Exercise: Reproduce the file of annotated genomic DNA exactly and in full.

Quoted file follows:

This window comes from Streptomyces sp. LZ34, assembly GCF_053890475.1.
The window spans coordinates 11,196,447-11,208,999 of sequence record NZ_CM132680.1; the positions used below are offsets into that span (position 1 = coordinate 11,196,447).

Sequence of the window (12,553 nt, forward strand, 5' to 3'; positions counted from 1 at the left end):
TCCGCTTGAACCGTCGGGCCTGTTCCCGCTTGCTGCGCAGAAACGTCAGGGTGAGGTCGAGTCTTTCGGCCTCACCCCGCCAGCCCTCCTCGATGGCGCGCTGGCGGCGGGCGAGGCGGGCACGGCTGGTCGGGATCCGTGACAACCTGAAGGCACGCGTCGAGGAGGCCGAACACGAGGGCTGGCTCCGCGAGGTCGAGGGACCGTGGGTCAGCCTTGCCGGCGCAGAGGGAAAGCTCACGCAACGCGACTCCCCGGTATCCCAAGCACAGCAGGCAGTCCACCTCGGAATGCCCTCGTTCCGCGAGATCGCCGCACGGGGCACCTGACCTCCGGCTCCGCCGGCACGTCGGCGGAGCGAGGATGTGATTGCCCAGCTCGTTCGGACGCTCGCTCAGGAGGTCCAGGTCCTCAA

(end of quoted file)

This window comes from Streptomyces sp. LZ34, assembly GCF_053890475.1.
The window spans coordinates 11,196,447-11,208,999 of sequence record NZ_CM132680.1; the positions used below are offsets into that span (position 1 = coordinate 11,196,447).

Sequence of the window (12,553 nt, forward strand, 5' to 3'; positions counted from 1 at the left end):
TCCGCTTGAACCGTCGGGCCTGTTCCCGCTTGCTGCGCAGAAACGTCAGGGTGAGGTCGAGTCTTTCGGCCTCACCCCGCCAGCCCTCCTCGATGGCGCGCTGGCGGCGGGCGAGGCGGGCACGGCTGGTCGGGATCCGTGACAACCTGAAGGCACGCGTCGAGGAGGCCGAACACGAGGGCTGGCTCCGCGAGGTCGAGGGACCGTGGGTCAGCCTTGCCGGCGCAGAGGGAAAGCTCACGCAACGCGACTCCCCGGTATCCCAAGCACAGCAGGCAGTCCACCTCGGAATGCCCTCGTTCCGCGAGATCGCCGCACGGGGCACCTGACCTCCGGCTCCGCCGGCACGTCGGCGGAGCGAGGATGTGATTGCCCAGCTCGTTCGGACGCTCGCTCAGGAGGTCCAGGTCCTCAA